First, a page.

Tuesday, September 29, 2020

Date Walnut Bars #recipe by @LeslieBudewitz

LESLIE BUDEWITZ: There is nothing quite so yummy and indulgent as a big fat bar cookie from a bakery. So my tummy and I were particularly happy to stumble on this recipe from a cookbook that’s sat on my shelves for ages and doesn’t get hauled out often enough.

The combination of dates, raisins, and orange peel gives these classics a terrific flavor twist. The filling can be made ahead of time, up to a week, if you’re the plan-ahead type. (Or the interrupted-baker type.)

By the way, my in-house Cookie Monster, aka Mr. Right, ranks these with chocolate chip and gingersnaps as his top three cookies.

Date Walnut Bars

Adapted from Bar Cookies A to Z by Marie Simmons


2 cups (1-8 ounce package) dates, chopped or diced
½ cup dark raisins
1 cup water
1 teaspoon grated orange zest
1 teaspoon vanilla

Crust & Topping:

2 cups unbleached all-purpose flour
1 cup rolled oats (not quick-cooking)
½ cup light brown sugar
½ cup finely chopped walnuts
1 teaspoon cinnamon
½ teaspoon salt
1 cup (2 sticks) cold butter, cut in small pieces
1 large egg yolk
1 teaspoon vanilla
Heat oven to 350 degrees. Butter or spray a 9X13 inch baking pan. 

Combine dates, raisins, water, and zest in a small saucepan. Bring to boiling; cook over low heat, uncovered, until the dates are tender and the water absorbed, about 15 minutes. Remove from heat and stir in the vanilla. Set aside.

In a large bowl, combine flour, oats, brown sugar, walnuts, cinnamon, and salt. Add butter and cut in with a pastry blender. Alternatively, use a large food processor. In a small bowl, mix the egg yolk and vanilla. Add to flour mixture and blend, using a fork.

Press 2-1/2 cups of flour mixture into prepared pen in an even layer. Spoon filling over crust and spread evenly with a small, flexible spatula. Sprinkle remaining mixture over the top and press down lightly with your fingers or the spatula.

Bake 35-37 minutes, or until edges begin to brown. Cool pan on a wire rack before cutting into bars.


From the cover of THE SOLACE OF BAY LEAVES, Spice Shop Mystery #5, out now in e-book and audio, in paperback October 20, 2020 (Seventh St. Books and Tantor Audio) : 

Pepper Reece never expected to find solace in bay leaves. 

But when her life fell apart at forty and she bought the venerable-but-rundown Spice Shop in Seattle’s Pike Place Market, her days took a tasty turn. Now she’s savoring the prospect of a flavorful fall and a busy holiday cooking season, until danger bubbles to the surface ... 

Between managing her shop, worrying about her staff, and navigating a delicious new relationship, Pepper’s firing on all burners. But when her childhood friend Maddie is shot and gravely wounded, the incident is quickly tied to an unsolved murder that left another close friend a widow.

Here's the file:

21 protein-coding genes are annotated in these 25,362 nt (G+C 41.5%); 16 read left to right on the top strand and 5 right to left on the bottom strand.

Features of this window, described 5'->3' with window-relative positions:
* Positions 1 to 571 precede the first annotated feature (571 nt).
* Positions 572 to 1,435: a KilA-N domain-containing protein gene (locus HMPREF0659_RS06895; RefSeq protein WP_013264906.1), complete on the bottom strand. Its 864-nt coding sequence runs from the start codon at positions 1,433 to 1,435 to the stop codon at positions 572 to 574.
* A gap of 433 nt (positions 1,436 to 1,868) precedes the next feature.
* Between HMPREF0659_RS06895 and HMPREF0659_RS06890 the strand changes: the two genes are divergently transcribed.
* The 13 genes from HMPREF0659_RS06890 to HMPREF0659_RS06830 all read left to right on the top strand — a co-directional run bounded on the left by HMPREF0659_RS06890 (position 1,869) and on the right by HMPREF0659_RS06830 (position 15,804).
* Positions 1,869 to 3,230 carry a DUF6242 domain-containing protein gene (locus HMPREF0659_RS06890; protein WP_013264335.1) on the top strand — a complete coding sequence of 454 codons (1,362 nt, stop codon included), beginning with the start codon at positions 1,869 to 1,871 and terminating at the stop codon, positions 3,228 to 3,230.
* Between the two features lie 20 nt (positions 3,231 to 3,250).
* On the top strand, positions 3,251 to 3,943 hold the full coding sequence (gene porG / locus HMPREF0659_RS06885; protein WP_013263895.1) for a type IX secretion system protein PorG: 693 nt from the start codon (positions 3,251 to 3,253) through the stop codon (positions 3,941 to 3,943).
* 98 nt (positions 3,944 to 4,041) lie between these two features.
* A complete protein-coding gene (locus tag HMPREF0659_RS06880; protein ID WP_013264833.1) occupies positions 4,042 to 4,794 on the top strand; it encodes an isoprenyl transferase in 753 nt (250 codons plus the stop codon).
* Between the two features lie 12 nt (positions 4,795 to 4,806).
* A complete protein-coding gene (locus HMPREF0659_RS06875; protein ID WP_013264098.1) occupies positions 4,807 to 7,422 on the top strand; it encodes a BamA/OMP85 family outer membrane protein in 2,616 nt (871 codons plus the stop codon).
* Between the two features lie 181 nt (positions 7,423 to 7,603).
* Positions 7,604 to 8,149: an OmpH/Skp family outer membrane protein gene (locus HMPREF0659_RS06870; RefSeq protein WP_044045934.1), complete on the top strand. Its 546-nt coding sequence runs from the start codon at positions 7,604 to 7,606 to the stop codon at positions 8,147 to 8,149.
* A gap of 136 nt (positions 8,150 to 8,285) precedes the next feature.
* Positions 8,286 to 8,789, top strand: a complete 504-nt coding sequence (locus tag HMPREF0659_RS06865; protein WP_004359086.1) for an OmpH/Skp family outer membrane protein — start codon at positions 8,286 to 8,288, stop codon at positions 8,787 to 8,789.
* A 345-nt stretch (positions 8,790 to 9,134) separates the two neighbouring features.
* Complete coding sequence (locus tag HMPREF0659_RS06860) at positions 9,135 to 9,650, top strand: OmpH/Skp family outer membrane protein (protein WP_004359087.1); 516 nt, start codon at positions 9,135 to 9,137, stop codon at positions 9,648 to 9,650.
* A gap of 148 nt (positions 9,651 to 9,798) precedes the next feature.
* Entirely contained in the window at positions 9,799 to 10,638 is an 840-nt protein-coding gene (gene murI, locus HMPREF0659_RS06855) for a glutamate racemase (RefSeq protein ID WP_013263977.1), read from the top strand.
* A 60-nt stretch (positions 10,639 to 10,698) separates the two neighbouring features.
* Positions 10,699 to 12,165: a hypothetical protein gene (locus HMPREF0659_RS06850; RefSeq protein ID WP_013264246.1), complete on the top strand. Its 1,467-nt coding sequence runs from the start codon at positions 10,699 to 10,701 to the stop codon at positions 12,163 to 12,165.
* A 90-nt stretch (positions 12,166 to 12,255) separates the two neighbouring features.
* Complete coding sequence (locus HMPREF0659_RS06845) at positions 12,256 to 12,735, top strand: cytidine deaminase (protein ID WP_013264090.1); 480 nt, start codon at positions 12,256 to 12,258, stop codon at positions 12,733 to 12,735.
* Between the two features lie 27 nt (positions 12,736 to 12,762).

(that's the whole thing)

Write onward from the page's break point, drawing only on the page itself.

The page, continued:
Convinced that the secret to both crimes lies in the history of a once-beloved building, Pepper uses her local-girl contacts and her talent for asking questions to unearth startling links between the past and present—links that suggest her childhood friend may not have been the Golden Girl she appeared to be. Pepper is forced to face her own regrets and unsavory emotions, if she wants to save Maddie’s life—and her own. 

Leslie Budewitz is the author of the Food Lovers’ Village Mysteries and the Spice Shop Mysteries, and the winner of Agatha Awards in three categories. Death al Dente, the first Food Lovers' Village Mystery, won Best First Novel in 2013, following her 2011 win in Best Nonfiction. Her first historical short story, "All God's Sparrows," won the 2018 Agatha Award for Best Short Story. Watch for her first standalone suspense novel, Bitterroot Lake, in April 2021 from Crooked Lane Books.

A past president of Sisters in Crime and a current board member of Mystery Writers of America, she lives in northwest Montana with her husband, a musician and doctor of natural medicine, and their cat, an avid bird-watcher.

Swing by my website and join the mailing list for my seasonal newsletter. And join me on Facebook where I announce lots of giveaways from my cozy writer friends.


  1. oh but this looks yummy. thanks for sharing this recipe.

  2. I haven't eaten a date walnut bar in more years than I care to count. Loved them in my childhood but thought to look up a recipe and make them. Thanks so much for sharing this recipe!

    1. How delightful -- happy to help you recreate that memory!

  3. Date nut bars? YES!
    Brilliant choice.
    You say "1 cup rolled oats (not quick-cooking)" but the photo shows a Quick Quaker Oats package.

    1. It does. That's a replica of a vintage tin. I collect them.

    2. And by coincidence, that one does actually hold oats! The other oat tin holds granola. The flour is in a Washburn & Crosby Mills tin, which I love because my father used to travel to towns in ND on business -- Washburn and Crosby. The Saltines tin holds brown rice, since I lost my taste for saltines after trying to toast them and scorching the underside of the kitchen cabinets in my parents' house. In my defense, I was only 4 or 5. :)

    3. Wonderful stories! Thanks

    4. Glad you like them! I love those old tins. Well, new, but I've had most of them 35 years or more. I do also have a few actual old tins, not replicas.

  4. Yes, this is a pleasure to read & make like your fabulous books.
    Thanks so much for both. :-)

    Kathy levernier